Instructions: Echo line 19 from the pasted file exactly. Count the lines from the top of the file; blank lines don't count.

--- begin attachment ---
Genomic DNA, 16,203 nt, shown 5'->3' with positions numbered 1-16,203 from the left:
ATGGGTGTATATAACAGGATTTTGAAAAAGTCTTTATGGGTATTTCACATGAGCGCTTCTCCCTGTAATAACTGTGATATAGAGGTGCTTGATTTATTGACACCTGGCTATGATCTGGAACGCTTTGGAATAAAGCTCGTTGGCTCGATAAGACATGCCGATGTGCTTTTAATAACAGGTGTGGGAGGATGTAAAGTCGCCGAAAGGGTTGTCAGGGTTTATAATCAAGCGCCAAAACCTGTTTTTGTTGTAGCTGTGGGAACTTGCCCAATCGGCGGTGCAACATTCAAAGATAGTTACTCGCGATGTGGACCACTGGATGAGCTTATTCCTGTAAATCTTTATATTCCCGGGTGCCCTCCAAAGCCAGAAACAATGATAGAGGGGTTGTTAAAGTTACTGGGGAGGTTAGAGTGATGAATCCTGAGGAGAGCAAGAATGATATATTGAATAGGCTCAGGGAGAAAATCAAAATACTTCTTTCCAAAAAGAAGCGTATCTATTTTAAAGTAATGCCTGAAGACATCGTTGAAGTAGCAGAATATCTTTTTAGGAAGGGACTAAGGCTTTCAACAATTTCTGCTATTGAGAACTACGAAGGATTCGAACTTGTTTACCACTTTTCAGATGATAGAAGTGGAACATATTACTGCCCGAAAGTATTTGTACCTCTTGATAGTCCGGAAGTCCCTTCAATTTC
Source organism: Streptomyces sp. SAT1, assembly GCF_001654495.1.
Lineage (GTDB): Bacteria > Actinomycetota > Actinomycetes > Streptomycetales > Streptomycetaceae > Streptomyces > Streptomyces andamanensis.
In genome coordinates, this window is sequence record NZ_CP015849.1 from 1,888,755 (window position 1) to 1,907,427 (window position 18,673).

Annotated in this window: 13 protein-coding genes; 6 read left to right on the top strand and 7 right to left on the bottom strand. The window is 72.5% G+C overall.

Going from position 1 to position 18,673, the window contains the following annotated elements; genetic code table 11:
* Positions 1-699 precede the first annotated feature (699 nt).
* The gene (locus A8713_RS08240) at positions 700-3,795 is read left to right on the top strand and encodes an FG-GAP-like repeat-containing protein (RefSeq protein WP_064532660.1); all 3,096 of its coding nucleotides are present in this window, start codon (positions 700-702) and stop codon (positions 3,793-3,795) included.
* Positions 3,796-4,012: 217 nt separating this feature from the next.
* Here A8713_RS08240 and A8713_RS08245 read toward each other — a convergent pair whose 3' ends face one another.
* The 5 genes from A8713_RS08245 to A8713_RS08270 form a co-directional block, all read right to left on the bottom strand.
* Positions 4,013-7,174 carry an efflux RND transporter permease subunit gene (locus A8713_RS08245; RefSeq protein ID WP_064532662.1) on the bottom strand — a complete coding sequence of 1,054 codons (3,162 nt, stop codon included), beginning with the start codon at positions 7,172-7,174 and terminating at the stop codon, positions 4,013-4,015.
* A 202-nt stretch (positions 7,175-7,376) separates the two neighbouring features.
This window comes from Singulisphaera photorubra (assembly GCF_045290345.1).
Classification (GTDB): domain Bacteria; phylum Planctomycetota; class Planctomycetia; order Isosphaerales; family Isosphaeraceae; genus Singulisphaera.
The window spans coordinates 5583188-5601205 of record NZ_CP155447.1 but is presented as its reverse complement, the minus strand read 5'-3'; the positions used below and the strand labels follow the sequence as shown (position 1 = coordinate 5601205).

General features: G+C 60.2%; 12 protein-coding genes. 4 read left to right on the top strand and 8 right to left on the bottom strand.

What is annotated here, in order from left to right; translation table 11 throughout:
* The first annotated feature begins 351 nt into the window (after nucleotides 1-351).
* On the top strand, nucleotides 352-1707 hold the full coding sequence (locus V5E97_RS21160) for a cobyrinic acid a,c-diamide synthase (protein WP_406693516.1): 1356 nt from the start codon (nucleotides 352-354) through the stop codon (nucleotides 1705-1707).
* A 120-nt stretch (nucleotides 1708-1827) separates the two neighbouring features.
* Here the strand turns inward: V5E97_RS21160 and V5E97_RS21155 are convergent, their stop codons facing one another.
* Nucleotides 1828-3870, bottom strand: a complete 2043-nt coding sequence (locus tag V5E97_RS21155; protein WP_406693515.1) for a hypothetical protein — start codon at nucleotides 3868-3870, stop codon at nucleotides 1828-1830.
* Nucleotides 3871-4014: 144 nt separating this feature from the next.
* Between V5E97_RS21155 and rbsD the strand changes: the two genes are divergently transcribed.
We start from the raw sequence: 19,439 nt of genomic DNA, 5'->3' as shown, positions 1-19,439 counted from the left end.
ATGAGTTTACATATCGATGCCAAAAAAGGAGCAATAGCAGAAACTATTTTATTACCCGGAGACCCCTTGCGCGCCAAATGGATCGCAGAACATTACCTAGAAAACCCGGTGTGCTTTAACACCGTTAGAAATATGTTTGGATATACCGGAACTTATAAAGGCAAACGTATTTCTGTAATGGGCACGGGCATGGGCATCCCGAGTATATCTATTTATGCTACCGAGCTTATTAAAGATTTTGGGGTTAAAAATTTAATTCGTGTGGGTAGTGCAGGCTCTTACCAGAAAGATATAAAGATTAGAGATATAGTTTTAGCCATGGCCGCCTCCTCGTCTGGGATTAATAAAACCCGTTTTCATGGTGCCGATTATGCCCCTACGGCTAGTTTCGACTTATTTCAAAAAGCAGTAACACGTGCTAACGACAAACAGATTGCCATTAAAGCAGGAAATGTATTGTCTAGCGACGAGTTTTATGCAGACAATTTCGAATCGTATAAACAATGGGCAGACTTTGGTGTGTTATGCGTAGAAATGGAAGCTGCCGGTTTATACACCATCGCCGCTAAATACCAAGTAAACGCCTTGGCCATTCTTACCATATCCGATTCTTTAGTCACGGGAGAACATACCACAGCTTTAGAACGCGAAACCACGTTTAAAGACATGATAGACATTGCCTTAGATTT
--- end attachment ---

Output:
What is annotated here, in order from left to right; translation table 11 throughout: